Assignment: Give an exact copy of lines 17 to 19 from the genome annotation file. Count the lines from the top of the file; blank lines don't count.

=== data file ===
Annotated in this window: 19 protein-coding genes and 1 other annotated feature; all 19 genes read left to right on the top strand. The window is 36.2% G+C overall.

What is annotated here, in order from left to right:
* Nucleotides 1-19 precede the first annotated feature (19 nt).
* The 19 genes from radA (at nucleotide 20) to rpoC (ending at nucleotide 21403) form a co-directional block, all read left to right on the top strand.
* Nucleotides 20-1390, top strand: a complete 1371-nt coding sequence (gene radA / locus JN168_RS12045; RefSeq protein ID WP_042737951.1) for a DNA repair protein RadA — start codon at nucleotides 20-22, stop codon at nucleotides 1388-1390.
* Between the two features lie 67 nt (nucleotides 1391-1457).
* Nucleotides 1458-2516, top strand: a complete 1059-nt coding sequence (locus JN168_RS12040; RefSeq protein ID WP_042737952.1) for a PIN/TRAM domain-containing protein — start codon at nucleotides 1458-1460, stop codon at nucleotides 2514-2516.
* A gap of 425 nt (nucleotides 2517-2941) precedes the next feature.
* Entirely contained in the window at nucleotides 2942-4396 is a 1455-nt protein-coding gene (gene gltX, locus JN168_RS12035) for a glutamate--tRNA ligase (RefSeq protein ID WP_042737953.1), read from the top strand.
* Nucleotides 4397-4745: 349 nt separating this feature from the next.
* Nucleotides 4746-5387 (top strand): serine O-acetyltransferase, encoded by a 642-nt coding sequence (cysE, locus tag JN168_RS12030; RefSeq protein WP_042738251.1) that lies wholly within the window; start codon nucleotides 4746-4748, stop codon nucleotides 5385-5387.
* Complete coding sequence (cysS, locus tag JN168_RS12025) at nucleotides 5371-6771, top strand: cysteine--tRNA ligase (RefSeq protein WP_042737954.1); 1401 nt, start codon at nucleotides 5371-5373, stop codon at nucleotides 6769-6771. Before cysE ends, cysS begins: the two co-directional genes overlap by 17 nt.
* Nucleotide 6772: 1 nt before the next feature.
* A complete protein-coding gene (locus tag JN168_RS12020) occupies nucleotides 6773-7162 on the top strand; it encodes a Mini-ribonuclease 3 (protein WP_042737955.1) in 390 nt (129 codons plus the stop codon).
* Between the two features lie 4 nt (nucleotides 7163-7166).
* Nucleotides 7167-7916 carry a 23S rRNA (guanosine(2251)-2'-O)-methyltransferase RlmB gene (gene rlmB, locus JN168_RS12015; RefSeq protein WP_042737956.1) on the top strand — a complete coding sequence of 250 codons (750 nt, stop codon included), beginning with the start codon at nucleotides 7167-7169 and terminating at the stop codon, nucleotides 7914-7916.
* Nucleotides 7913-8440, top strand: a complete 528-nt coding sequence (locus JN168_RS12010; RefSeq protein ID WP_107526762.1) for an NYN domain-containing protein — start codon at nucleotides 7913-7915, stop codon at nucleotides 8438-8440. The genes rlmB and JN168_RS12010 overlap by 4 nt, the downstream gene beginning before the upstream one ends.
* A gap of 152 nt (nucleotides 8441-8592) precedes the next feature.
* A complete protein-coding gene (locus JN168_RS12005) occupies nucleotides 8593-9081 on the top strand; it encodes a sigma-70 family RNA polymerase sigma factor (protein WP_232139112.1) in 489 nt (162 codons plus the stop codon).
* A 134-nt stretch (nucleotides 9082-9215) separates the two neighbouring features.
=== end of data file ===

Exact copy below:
* Nucleotides 7913-8440, top strand: a complete 528-nt coding sequence (locus JN168_RS12010; RefSeq protein ID WP_107526762.1) for an NYN domain-containing protein — start codon at nucleotides 7913-7915, stop codon at nucleotides 8438-8440. The genes rlmB and JN168_RS12010 overlap by 4 nt, the downstream gene beginning before the upstream one ends.
* A gap of 152 nt (nucleotides 8441-8592) precedes the next feature.
* A complete protein-coding gene (locus JN168_RS12005) occupies nucleotides 8593-9081 on the top strand; it encodes a sigma-70 family RNA polymerase sigma factor (protein WP_232139112.1) in 489 nt (162 codons plus the stop codon).